Vancouver and Victoria are among a minority of watersheds ( yet a majority of the population of BC) that have long ago banned any activity in their boundaries. Everywhere else in B.C., people are told they must balance the needs of industry and the environment.
Today, resource extraction and other industrial activities are permitted in community watersheds — the place where you get your drinking water — and this includes commercial logging, the construction of logging roads as well as legacy roads, mining, ATV’s, cattle ranching, unregulated recreation and hunting use.
We believe that it’s time this double standard ended; it’s time to take action to protect our publicly owned land and all the values of our watershed, especially our water.
An intact forest protects our water and wildlife, and helps mitigate against climate change.
We believe that forestry jobs can mean replanting and restoration, not just harvesting. Jobs can be maintained by logging selectively; utilizing trees instead of burning them in slash piles; planting a variety of trees, plants and shrubs; saving trees from disease; building roads instead of using giant destructive machinery, and wildfire mitigation work around cities and towns. These are just a few examples of ways in which we can keep the forest healthy while keeping the forester s employed. The status quo has closed 200 mills in B.C. the past 20 years with over 22,000 jobs lost due to mismanagement and automation; this cannot continue.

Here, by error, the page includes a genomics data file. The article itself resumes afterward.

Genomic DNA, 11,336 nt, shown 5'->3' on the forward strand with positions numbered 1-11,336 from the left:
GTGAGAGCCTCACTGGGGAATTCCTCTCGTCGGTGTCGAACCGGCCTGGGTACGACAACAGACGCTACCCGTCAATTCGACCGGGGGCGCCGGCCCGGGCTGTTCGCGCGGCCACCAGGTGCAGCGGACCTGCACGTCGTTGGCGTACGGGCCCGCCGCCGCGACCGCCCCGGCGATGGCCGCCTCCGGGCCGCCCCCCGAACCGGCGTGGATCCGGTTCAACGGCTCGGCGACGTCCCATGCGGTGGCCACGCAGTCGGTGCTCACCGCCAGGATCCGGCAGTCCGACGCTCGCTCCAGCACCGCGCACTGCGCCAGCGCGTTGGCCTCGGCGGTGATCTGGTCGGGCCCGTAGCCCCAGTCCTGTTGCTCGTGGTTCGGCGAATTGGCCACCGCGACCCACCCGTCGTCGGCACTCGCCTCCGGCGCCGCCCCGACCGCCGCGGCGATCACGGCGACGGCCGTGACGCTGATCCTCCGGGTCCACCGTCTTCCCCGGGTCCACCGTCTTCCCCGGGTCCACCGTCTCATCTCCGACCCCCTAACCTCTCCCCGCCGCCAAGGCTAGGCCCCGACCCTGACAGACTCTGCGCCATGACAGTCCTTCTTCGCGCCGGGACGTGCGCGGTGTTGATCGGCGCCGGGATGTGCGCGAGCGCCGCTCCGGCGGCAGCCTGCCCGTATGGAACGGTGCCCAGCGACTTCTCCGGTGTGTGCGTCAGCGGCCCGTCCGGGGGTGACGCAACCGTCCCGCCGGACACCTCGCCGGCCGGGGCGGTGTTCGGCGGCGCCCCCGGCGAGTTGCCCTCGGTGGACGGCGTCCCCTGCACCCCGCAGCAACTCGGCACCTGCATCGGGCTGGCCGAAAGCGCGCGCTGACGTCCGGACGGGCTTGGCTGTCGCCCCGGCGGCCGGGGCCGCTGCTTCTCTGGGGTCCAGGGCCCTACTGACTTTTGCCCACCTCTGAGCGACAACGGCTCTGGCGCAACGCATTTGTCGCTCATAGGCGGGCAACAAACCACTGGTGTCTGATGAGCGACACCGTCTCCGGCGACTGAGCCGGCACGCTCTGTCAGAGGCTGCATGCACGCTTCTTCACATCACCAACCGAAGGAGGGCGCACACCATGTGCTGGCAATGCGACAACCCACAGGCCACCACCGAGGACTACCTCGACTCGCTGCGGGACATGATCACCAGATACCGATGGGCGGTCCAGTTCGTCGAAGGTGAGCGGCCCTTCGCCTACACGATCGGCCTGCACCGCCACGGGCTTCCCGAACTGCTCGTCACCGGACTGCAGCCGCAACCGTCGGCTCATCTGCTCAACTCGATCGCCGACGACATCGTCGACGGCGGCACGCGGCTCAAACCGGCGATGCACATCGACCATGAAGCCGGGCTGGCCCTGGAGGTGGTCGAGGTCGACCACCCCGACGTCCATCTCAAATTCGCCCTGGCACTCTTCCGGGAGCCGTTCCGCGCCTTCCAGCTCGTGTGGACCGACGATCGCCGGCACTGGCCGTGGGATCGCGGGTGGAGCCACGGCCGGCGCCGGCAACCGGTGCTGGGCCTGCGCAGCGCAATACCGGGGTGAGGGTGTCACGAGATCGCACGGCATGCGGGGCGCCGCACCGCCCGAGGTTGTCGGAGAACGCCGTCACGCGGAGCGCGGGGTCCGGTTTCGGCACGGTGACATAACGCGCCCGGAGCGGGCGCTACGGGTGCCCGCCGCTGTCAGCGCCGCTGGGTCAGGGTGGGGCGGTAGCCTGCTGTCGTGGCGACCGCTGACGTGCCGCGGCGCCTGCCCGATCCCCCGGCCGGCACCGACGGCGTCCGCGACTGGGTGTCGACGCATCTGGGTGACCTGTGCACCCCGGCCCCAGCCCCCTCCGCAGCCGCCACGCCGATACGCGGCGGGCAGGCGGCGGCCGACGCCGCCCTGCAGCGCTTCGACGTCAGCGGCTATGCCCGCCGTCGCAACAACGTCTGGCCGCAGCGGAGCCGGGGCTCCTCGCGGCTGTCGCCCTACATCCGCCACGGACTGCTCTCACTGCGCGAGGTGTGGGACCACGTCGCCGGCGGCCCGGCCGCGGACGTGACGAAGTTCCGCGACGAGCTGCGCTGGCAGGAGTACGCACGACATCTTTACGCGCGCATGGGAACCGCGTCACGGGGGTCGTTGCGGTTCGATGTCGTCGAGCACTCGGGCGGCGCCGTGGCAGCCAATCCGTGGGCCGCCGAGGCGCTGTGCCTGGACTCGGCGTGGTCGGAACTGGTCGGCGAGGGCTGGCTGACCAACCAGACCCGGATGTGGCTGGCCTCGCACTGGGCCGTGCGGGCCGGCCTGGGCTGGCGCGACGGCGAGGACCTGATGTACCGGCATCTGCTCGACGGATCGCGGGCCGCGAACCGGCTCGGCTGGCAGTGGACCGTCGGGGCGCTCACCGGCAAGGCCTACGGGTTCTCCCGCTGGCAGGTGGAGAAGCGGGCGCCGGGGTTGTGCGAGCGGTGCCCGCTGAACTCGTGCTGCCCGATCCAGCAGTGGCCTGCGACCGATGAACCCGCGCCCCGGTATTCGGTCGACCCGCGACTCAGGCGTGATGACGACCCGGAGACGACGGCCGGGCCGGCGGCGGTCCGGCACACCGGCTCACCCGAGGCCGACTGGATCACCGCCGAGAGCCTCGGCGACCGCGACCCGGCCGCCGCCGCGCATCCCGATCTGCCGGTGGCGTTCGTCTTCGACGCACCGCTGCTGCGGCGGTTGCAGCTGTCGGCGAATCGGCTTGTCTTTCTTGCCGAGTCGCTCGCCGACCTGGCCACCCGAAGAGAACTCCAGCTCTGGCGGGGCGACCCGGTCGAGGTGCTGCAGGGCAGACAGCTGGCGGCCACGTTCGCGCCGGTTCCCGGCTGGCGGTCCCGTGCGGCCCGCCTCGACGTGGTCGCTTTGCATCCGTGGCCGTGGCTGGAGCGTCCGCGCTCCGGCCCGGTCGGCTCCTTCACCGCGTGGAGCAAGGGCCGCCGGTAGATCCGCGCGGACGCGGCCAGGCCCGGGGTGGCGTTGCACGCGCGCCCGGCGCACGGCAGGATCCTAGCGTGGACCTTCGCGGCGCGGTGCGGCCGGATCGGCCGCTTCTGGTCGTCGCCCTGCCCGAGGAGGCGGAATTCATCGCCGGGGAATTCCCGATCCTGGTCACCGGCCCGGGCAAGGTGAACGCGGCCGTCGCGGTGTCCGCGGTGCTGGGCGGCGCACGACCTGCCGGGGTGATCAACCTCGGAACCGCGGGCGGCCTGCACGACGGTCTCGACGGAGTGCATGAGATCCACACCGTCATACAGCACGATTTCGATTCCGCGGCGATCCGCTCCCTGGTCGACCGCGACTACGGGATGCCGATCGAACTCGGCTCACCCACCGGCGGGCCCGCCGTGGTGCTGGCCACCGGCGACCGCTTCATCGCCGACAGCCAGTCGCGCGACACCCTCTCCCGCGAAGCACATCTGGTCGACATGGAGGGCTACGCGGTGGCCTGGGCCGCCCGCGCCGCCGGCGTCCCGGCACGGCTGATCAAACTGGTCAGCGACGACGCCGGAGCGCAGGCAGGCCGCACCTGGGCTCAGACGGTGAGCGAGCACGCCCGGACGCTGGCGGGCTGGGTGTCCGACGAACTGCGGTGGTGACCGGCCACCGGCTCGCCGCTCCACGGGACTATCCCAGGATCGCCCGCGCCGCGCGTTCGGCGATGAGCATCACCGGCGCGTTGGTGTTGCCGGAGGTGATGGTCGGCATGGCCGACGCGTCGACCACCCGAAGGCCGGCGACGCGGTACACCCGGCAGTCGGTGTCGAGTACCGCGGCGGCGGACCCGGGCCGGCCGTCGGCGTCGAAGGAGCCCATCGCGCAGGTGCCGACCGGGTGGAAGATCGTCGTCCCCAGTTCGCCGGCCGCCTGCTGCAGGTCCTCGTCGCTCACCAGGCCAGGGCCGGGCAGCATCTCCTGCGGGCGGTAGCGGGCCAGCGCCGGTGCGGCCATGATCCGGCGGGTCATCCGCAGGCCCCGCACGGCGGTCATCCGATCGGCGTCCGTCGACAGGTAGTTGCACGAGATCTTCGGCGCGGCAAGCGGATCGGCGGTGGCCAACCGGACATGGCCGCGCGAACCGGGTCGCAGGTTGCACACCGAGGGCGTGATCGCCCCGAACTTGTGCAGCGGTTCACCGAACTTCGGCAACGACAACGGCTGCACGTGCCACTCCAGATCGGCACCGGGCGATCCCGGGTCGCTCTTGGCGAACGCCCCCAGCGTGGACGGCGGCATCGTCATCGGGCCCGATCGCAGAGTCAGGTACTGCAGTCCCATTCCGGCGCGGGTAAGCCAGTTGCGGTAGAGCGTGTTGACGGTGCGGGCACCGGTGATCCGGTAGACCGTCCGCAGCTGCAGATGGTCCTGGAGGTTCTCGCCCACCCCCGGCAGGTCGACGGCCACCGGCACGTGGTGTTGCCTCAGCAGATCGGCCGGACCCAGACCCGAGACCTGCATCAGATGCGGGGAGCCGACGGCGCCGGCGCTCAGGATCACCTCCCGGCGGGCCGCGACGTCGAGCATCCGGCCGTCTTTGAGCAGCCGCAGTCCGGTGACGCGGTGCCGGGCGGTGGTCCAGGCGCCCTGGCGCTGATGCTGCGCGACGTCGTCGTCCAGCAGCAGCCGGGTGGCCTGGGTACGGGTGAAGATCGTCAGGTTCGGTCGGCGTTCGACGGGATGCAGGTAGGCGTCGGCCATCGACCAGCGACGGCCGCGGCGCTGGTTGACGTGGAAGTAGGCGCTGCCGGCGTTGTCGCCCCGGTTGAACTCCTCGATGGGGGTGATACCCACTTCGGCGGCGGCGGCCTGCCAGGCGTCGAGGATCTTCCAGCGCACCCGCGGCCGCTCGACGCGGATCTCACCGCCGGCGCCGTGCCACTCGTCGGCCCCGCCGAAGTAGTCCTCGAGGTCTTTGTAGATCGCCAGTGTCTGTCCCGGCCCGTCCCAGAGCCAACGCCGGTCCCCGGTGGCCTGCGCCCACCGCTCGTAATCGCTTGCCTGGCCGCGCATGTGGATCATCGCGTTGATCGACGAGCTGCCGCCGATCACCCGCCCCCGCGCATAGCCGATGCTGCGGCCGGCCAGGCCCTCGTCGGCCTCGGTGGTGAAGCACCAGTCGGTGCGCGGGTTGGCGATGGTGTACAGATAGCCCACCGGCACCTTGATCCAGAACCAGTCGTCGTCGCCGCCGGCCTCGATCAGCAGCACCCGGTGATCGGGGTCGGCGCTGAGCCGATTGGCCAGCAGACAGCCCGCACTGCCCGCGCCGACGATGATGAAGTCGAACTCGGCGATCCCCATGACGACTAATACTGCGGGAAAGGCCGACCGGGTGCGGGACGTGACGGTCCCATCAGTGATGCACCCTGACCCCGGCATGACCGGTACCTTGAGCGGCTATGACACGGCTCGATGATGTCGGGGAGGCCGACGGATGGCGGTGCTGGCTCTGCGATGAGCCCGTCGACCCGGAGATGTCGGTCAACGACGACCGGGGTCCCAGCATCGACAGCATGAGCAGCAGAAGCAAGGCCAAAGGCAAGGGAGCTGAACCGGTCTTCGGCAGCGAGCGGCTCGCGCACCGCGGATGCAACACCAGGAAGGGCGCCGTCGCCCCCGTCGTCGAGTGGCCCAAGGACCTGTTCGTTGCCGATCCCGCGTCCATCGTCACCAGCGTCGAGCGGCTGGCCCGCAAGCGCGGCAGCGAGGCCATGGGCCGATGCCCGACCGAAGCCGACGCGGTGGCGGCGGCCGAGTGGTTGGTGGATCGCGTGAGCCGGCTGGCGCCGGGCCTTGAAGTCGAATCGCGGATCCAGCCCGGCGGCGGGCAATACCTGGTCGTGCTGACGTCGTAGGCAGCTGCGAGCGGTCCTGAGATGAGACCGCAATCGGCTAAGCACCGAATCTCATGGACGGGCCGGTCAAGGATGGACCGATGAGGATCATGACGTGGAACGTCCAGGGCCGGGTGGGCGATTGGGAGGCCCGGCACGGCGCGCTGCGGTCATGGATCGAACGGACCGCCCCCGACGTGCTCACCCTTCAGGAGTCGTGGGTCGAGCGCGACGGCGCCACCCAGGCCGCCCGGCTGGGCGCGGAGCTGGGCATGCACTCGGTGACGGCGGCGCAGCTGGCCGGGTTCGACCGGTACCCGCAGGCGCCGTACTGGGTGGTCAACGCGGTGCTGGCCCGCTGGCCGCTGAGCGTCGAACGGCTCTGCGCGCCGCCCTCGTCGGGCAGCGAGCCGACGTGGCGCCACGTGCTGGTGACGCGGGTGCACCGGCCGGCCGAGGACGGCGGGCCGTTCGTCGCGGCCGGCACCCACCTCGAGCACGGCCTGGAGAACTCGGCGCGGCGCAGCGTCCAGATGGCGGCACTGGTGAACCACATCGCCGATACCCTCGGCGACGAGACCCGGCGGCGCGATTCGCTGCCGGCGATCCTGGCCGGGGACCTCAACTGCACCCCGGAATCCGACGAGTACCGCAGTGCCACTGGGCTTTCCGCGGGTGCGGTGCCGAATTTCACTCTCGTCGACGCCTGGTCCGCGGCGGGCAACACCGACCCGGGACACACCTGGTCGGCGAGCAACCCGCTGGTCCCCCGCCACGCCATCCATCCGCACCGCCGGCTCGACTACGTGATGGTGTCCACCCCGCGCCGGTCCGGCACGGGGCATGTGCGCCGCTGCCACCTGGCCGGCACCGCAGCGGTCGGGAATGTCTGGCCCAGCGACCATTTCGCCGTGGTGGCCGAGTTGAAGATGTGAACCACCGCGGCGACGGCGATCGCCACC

Many members of the Peachland Watershed Protection Alliance know this land. They see the industrial impacts – most of them with no mitigation or restoration requirements – are causing soil erosion and heavy run off, resulting in undrinkable water and increasingly, flood conditions.
Forest Watch and Stewardship
- Field trips in the watershed
- Wetland Assessment Field Days
- Clean Up activities
- Working with Westbank First Nation to improve practices in community forests
- Water testing
- Presentations to Peachland Council and provincial government bodies for legislative changes
- Building coalitions with other communities
- Filing actions with Forestry Practices Board
- Collaborating with First Nations communities
Events and Education
- Hosting activities as part of World Water Day, Earth Day, International Women’s Day and Tree Day
- Youth activities
- Tree and native species planting
- Speakers series
- Potlucks and social activities